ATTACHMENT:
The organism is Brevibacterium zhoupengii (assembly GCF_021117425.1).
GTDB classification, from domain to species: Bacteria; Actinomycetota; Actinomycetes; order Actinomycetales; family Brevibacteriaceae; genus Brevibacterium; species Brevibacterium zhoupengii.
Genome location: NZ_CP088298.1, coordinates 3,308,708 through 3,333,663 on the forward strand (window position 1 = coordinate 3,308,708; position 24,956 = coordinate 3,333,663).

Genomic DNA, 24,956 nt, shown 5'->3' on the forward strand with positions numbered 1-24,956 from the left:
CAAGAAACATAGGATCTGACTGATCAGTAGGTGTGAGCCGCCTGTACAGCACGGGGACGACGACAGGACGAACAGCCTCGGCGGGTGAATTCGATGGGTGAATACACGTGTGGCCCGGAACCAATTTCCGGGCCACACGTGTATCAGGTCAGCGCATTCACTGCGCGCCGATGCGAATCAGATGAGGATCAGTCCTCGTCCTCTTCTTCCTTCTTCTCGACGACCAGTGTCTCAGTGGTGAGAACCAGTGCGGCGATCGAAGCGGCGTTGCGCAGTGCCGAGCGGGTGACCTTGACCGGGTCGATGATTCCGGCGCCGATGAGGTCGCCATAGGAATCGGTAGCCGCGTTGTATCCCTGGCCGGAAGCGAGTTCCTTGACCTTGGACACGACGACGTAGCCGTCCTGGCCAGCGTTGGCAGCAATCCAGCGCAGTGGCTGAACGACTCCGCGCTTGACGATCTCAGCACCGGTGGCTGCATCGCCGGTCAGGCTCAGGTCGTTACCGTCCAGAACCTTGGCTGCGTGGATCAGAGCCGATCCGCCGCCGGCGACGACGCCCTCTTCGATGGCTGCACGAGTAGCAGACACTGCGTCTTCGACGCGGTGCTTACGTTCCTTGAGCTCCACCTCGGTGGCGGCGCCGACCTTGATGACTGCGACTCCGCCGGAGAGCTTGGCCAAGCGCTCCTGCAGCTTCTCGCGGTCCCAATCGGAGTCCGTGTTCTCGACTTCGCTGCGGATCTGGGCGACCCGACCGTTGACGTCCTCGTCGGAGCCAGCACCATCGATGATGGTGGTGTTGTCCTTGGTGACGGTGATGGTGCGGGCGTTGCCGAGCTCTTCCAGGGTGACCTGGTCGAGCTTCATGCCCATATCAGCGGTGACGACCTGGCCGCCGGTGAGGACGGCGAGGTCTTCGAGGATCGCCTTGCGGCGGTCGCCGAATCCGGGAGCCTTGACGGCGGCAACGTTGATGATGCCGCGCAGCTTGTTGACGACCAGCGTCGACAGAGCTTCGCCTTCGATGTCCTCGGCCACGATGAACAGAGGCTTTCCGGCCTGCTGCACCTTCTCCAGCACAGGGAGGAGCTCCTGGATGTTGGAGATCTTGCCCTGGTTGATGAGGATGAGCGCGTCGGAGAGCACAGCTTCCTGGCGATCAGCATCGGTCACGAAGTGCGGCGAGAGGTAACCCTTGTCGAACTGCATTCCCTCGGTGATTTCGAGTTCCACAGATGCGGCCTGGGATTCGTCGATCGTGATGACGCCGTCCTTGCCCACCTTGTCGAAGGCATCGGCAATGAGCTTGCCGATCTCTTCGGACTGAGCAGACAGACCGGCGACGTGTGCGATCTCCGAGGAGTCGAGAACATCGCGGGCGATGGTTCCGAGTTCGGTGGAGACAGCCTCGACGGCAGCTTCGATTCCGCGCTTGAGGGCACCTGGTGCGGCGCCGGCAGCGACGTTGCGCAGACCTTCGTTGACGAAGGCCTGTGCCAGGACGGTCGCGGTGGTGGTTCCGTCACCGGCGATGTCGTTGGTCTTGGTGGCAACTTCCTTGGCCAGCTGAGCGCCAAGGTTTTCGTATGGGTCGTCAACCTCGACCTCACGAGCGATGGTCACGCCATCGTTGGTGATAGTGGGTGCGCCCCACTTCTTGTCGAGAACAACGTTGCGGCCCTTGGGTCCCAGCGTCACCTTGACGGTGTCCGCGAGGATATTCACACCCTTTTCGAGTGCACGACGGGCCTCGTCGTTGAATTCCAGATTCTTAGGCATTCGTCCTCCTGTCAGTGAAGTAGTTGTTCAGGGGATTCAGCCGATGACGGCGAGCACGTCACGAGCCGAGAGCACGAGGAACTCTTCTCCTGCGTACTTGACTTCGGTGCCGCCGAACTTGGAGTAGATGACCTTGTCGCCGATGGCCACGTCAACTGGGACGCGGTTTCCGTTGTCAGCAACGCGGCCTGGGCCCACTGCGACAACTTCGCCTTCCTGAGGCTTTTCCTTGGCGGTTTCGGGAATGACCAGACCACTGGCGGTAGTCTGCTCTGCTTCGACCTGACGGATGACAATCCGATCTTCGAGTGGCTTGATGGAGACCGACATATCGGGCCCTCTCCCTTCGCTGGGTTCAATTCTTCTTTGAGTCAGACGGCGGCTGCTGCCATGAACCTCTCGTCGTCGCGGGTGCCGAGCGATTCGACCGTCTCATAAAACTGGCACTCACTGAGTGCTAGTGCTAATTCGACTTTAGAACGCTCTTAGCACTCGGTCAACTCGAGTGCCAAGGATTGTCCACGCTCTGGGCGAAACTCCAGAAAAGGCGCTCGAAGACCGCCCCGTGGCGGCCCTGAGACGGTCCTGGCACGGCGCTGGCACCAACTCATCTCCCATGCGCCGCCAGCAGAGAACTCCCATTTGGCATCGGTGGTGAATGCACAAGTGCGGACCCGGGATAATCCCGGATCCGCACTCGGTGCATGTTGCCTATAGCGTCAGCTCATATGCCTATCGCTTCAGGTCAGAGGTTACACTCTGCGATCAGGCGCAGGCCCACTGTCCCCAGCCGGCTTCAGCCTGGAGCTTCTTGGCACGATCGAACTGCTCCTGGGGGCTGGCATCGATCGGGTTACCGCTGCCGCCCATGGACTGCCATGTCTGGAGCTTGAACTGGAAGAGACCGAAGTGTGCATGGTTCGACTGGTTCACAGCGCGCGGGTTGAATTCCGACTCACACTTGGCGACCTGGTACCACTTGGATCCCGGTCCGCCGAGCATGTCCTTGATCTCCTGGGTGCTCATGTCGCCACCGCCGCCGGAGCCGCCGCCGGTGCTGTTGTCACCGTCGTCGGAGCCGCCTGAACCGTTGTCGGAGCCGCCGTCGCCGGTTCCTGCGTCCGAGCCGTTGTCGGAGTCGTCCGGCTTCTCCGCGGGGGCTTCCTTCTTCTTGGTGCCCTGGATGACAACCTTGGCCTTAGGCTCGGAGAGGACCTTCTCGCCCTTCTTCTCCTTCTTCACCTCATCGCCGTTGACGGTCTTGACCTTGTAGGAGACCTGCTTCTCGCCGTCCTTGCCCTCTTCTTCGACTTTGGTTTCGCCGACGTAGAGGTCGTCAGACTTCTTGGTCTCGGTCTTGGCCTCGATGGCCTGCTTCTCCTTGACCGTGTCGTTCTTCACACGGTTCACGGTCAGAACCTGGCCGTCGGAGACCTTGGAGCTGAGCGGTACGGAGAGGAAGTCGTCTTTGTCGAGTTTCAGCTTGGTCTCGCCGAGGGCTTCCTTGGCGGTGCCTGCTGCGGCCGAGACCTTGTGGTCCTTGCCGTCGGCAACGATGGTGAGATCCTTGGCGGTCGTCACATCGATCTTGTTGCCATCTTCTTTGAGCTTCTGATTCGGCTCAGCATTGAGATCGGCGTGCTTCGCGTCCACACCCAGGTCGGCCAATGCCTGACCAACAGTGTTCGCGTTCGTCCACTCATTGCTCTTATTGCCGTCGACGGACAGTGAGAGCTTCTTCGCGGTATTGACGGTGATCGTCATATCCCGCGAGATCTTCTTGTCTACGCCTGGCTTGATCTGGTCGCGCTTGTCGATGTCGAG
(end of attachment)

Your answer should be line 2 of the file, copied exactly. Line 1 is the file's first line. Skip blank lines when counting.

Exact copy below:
GTDB classification, from domain to species: Bacteria; Actinomycetota; Actinomycetes; order Actinomycetales; family Brevibacteriaceae; genus Brevibacterium; species Brevibacterium zhoupengii.